General anesthesia is funny because that very moment immediately dovetails into your first next moment, which, for me, was 7 or 8 hours later in the recovery room. I couldn’t see anything because my eyes were stuck or swollen shut, and that was frustrating — it also made recovery pretty strange, and I was happy to be finally wheeled up to my own room, where I apparently asked if Mary Jo knew I was out. The nurses said they had called her and that she was on her way to the hospital after her online class was over.

The night was just a haze, shuffling blind with nurse’s help to the bathroom, and adjusting the ice on my eyes.

Below is a series of small blog posts about facial feminization surgery (FFS) in Boston. You can skip them if you don’t like thinking about messing with faces or if you find diary-like entries annoying. I will try to return to less chatty, more reflective entries in the days after surgery.

Mary Jo and Joyce fly to Boston for FFS (6/21)

Flying to Boston was uneventful. I expected to be hounded by the Bedford Falls, small-town TSA officials for being a “traveling tranny,” or more precisely, someone whose photo ID didn’t match the way she looked. They studied my ID, the name printed on my ticket, and my face, then made some little initials on my ticket and passed me through, no body cavity search or deep interrogation necessary. I didn’t even have any special treatment in the metal detector, but Mary Jo was given an extremely thorough examination because she carried her cell phone through the metal detector in her pocket.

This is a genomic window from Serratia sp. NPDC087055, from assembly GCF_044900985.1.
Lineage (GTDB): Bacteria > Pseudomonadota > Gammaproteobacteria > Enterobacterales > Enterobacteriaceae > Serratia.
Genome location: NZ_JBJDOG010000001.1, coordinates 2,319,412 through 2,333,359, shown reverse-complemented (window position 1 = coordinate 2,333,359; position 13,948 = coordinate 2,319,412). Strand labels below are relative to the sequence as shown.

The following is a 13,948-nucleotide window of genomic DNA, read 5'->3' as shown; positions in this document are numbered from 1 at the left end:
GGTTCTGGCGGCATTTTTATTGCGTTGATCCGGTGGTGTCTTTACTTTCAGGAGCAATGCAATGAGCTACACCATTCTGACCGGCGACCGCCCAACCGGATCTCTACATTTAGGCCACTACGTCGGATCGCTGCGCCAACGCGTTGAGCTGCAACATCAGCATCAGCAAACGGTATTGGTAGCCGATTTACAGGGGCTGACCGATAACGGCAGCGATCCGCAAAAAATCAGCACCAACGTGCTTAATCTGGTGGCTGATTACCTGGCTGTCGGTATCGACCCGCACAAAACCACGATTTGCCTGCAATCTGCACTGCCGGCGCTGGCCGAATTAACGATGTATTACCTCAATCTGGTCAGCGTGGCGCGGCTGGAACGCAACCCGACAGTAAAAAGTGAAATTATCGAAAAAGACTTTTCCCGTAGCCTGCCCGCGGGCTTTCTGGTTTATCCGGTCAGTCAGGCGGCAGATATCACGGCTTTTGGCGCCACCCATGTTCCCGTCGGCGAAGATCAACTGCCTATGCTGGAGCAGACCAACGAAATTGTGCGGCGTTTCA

The only remotely interesting that happened was that in the waiting area, one fellow seemed to be staring at me, and looking away when I met his gaze. He was a college student, an athletic man in his early 20’s wearing a baseball cap and reading Sports Illustrated. “OK,” I said to myself, “so he reads you as tranny and doesn’t like it — big deal.” Turns out than when we’ve boarded, jock-boy works his way down the plane’s aisle and tells me he’s in the seat next to me. He squeezes in, looks out the window, and never looks back at me. Nothing bad happened, and for all I know, he didn’t give me a second thought. But I realized just how self conscious I still am, and remembered why I thought (and still think) FFS is a generally good idea — because not everyone I encounter will be college students and professors and because even if no one knows or cares about my transsexual nature, I’m the one who still feels self-conscious, and lowering my self-consciousness is going to be a very good thing over the long haul.